Ultimatte Knockout is also discontinued, but it was only for Photoshop – not for video. The technology they had was for finding edges of objects. It wasn’t necessarily for knocking out a specific color range, it was for finding an edge of a specific element.
They haven’t been able to automate that, which is one of the reasons they never developed the technology for moving pictures.
I mention this because iMatte (the Ultimatte sister company) has basically two products that they developed in which this technology comes into play.
One product is something that they’re licensing on a smartphone using the camera. You take an individual and put them against any kind of neutral wall. You line them up with either a template or your own background and it will extract them, send that information over the web, and it will come back to your phone already composited.
That’s done through software on the backend. The composited image that is sent back to your phone has shadows, integration, everything. You can check out their website for more information.
Personally, I use Keylight in After Effects:
I know it and I have my own method for compositing with it. This is my go-to for the most part. If I can’t pull it out with Keylight, then I’m roto-ing. And, of course, there is a lot of lower-end stuff if you’re doing work in Final Cut or other NLEs. There’s Primatte Keyer – and Veescope Live is actually pretty darned good and powerful.
They’ve got a great standalone compositing workflow. It’s nodal-based, so you will have to learn that process. Alex Lindsay has made some great tutorials on his software’s process of using the color-difference channels to create a nice extraction.
I’m mainly work in my Adobe workflow of AE and PPro, so I’m bouncing back and forth between those apps all the time. This is why I primarily use the Keylight workflow throughout my book.
I should mention that there are a lot of other great products out there. But stuff that’s accessible for the average person – people who are looking for options under $10,000 – that’s what I want to focus on. It’s also the workflow I’m in.
I don’t use Nuke, although that is an option. I think it’s a great workflow and I may someday move in that direction. But for now, a lot of the work that I’m doing requires that I work in an accessible system that can be handed off to another colleague or client.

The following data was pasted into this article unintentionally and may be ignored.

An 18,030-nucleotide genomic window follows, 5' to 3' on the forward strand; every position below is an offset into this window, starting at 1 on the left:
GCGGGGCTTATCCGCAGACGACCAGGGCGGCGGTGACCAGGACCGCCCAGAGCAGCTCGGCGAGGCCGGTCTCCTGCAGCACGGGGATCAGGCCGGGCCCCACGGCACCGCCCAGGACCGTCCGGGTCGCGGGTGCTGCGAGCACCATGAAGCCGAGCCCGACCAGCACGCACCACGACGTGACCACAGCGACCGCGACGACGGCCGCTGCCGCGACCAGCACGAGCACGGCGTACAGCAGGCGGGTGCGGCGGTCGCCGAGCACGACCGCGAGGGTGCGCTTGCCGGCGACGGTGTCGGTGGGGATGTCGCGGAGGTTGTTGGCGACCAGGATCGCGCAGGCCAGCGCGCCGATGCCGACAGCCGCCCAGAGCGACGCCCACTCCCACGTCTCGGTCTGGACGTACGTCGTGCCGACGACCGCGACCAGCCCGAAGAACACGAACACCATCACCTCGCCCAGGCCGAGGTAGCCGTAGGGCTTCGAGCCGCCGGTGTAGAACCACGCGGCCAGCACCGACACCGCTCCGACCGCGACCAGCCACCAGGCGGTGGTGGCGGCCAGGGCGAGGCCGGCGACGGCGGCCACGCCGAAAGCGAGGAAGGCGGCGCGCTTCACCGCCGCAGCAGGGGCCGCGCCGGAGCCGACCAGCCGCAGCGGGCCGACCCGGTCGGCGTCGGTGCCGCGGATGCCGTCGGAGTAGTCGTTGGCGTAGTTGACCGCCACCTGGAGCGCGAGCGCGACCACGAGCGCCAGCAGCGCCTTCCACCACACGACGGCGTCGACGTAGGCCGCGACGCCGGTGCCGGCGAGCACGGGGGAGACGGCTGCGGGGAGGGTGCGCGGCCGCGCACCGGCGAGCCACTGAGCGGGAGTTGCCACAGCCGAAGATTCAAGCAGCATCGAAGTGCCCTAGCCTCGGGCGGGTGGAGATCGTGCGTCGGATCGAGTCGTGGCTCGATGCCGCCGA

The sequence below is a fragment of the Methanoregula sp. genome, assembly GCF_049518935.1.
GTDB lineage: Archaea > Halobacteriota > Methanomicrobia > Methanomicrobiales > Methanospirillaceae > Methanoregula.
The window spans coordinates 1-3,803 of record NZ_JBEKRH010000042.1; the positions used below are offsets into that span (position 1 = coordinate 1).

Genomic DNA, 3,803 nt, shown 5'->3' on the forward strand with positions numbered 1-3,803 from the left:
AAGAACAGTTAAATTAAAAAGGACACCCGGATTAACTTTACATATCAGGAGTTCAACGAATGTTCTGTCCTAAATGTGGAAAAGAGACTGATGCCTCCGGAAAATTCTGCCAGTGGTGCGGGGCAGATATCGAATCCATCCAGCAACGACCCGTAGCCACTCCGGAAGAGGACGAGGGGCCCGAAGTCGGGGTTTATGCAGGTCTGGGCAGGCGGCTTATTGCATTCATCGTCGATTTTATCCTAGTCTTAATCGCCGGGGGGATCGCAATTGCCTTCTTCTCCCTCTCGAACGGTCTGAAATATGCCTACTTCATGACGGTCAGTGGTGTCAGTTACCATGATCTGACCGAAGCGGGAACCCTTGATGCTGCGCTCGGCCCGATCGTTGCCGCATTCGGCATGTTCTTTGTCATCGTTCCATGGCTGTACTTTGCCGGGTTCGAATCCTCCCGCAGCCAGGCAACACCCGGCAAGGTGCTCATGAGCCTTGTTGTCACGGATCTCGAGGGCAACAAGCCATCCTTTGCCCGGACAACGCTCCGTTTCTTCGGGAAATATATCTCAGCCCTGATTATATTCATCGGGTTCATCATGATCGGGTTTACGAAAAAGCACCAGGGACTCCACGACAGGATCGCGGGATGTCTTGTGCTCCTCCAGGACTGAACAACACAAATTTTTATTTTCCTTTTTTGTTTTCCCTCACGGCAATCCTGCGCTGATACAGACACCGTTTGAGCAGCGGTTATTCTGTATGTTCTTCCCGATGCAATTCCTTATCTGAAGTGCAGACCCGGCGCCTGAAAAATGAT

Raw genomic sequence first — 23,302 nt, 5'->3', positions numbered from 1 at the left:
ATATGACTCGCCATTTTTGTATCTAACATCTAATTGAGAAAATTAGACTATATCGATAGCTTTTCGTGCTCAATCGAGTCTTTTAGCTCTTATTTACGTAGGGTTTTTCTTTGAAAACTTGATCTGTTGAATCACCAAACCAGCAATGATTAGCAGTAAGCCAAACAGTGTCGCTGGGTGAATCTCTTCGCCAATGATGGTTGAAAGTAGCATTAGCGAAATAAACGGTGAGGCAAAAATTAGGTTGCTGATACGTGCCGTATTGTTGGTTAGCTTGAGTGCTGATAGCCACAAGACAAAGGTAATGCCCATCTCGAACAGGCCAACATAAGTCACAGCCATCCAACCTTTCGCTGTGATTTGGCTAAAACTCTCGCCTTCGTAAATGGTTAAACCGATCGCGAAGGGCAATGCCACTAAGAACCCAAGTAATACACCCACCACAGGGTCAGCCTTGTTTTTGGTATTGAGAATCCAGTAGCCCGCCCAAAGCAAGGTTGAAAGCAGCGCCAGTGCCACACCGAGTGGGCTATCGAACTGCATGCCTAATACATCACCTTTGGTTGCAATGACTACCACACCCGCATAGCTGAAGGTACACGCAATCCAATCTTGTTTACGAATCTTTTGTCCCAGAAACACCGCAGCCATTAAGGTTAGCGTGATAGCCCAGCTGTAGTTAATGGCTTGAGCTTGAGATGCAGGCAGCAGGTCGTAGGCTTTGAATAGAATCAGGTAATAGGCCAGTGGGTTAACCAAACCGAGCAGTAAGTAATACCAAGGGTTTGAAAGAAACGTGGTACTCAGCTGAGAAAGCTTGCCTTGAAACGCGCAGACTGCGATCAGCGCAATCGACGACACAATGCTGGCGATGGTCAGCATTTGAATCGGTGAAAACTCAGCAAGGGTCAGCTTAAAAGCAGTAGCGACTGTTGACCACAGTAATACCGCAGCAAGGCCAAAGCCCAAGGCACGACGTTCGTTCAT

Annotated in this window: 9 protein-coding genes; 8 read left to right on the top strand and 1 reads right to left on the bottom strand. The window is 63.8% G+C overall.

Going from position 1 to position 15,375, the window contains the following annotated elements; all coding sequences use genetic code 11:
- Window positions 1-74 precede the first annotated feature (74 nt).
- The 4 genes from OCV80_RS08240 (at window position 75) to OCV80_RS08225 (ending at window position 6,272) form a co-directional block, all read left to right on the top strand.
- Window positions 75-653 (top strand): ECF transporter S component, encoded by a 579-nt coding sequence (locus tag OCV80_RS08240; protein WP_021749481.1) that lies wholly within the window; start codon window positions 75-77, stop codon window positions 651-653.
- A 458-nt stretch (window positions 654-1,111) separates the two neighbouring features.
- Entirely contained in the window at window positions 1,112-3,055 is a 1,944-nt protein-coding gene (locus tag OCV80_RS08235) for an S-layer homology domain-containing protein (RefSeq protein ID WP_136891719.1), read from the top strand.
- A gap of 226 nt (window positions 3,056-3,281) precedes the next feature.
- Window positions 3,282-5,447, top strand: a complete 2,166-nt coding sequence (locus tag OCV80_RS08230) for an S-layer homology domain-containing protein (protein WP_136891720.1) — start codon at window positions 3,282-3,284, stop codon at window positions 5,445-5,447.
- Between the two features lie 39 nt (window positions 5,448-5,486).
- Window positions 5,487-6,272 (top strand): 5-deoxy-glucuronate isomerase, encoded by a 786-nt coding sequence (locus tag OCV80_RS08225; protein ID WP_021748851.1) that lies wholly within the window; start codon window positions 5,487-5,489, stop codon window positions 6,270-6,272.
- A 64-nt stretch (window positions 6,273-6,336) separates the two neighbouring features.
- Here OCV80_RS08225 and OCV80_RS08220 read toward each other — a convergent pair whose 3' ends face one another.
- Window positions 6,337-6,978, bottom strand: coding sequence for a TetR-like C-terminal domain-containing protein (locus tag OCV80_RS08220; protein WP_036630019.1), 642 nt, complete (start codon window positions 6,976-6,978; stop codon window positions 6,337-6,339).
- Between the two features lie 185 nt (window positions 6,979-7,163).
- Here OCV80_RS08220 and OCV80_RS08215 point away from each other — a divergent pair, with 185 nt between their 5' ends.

So I work with the tools that are accessible, exchangeable and relatable to my client base. You work with the tools that work with the portion of the industry you’re in.
Monday – 08/13/12
Keying / Matte Extraction
Chroma keying or keying is a shortcut name for matte extraction (or matting, as I like to call it). I still refer to it as keying because it’s a process. We can get beyond the technology here and just refer to it as keying, or “to key something out.”
Even that is still a bit broad. Besides blue screen and green screen keying, there is luminance keying as well. I do a lot of luminance keying.
Say I’ve got a shot where the actor has moved off of the green screen and into the air. I’ve got a dark-haired actor against a washed-out sky, and I’m going to use whatever information I’ve got to pull whatever I can to keep his hair in ‘play.’ That’s another way I may key out (or extract out) my characters.
The process of chroma keying or matte extraction is a matter of pulling out the color range that we’re looking to get. I’ll use Keylight as an example.
In a perfect world, in the shot I’m given to work with would include these elements:
- the green screen was well lit – nice and even
- my subject is well lit and enough in front of the green screen that there’s no green spill on them
- there’s a little bit of backlight to separate the subject from the background
This is the best scenario for getting a good extraction. I only have to really select my green color with my software keyer and pull this color out.
Once I’ve selected my green, I’ll switch to preview mode to look at the matte itself. That’s going to tell me the information I need to tweak. What you will need to do from here will depend on how the background was lit, how the foreground was lit, what kind of camera was used, its resolution – all of this comes into play.
The matte shows me a white-on-black image. The white is my hold out – the part I want to keep. The black is what I want to go away. It’s going to be my alpha.
I’ll often find I’ve got to adjust a little bit of my black, to ramp it up so that it eliminates any noise that may be around the edges. The lens that I’m shooting with may create a vignette. I may have a smaller chip camera which produces some noise.
All of those elements stack up against you when you’re shooting. It makes it hard for the guy in post to get a good extraction. You’ve got to crank up the black so that the black goes ALL black – so that there aren’t any white pixels in there. Then you have to ramp the white down, so that it gets rid of any ghosting, spill, or black pixels that may be in the area.
If there’s any kind of green spill or green anything on the person – even in the shadows, where there is natural noise (under the nose, ears, chin, etc.) – you have to crank down the white so that it goes ALL white.
What you want to end up with is a really clean white-on-black (but not so much that your edges go away). You want to have really nice edges, especially if you have any kind of softener – that includes motion blur, hair flyaways, and any transparency in the clothing or in the scene – you’ve got to make sure you hold that.